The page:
Amelie David

Pacific Media Watch – 27 June, 2015


Still from video


Amelie David is a French journalist who has been living in New Zealand for the past two months. She joined a group of AUT University students working on the Eyes Of Fire project.


L’Affaire du Rainbow Warrior – what’s that about?

Let's be honest. When I first arrived in New Zealand from France – just over two months ago on April 10 – I barely knew anything about the Rainbow Warrior.

Like most of people of my age (born since the bombing) back in France, the sinking of the Rainbow Warrior in 1985 is far from being part of our history.

Why? The reason is simple – our fault, our huge mistake, mostly seen as an act of terrorism against a friendly country.

When I started working on l’Affaire Greenpeace in order to sell a story to French newspapers, I actually had no idea how big and sensitive the issue was.

After a while, I finally started to get a picture.

As far as my research went, I met a great group of journalism students from Auckland University of Technology working on a project called "Rainbow Warrior, 30 years on" for a microsite on the last voyage linked to David Robie's book Eyes of Fire.

I was gladly surprised to realise that, for them, this project didn't only represent another assignment that needed to be done. It was also working on a piece of their New Zealand history.

Little idea

I wish it could have happened in France.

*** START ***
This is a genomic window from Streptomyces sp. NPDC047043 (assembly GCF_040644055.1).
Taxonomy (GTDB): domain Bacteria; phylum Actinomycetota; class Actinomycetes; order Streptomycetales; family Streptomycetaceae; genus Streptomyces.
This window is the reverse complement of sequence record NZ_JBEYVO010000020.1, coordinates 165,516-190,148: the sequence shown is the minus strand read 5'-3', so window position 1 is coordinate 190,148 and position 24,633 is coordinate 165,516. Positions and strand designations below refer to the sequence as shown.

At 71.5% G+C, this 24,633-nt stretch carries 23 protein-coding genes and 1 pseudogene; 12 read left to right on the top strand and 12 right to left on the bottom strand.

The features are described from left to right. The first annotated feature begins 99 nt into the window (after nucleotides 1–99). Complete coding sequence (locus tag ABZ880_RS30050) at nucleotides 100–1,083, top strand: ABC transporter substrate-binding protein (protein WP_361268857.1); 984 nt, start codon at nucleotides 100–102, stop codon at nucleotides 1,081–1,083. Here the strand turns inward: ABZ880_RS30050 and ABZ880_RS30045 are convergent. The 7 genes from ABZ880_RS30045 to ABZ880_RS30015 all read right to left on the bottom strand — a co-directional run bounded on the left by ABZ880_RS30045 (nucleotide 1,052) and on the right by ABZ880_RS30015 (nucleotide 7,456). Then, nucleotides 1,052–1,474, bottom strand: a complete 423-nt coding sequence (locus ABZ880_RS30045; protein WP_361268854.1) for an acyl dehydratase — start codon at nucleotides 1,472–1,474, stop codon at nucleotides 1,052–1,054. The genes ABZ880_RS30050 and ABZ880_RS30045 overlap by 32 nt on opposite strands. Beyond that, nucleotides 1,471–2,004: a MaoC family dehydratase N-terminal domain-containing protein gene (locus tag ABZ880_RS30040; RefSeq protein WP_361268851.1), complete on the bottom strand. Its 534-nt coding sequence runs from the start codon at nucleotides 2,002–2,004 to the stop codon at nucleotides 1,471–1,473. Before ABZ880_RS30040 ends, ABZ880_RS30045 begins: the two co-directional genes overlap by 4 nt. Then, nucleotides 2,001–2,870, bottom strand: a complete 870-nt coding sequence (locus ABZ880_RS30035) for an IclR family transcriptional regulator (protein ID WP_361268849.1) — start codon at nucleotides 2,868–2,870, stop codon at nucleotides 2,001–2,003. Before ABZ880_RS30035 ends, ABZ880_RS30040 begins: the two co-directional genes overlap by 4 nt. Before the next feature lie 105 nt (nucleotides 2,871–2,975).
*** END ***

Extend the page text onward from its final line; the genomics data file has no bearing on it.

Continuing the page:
Unfortunately, people in their twenties or thirties don't know about the Rainbow Warrior.

For example, none of my ex-classmates at journalism school – who are today journalists had an idea about what happened in Auckland Harbour on the 10 July 1985.

"The Rainbow Warrior? What’s that?" is the most common answer I could get.

When they know a little bit about it, they can't really explain it clearly.

It's understandable. A country doesn't really want to talk about its own mistakes, does it? Still, this is sad.

What happened and is happening in the Pacific and countries where we have 12 hours global time difference should still be important, especially when we are involved in it.

It's a good thing new generations look ahead of them and not behind.

But, isn't it by learning from the past that we could better understand our future? It's time to be honest.


Original article  

© Copyright AUT Pacific Media Centre 2015.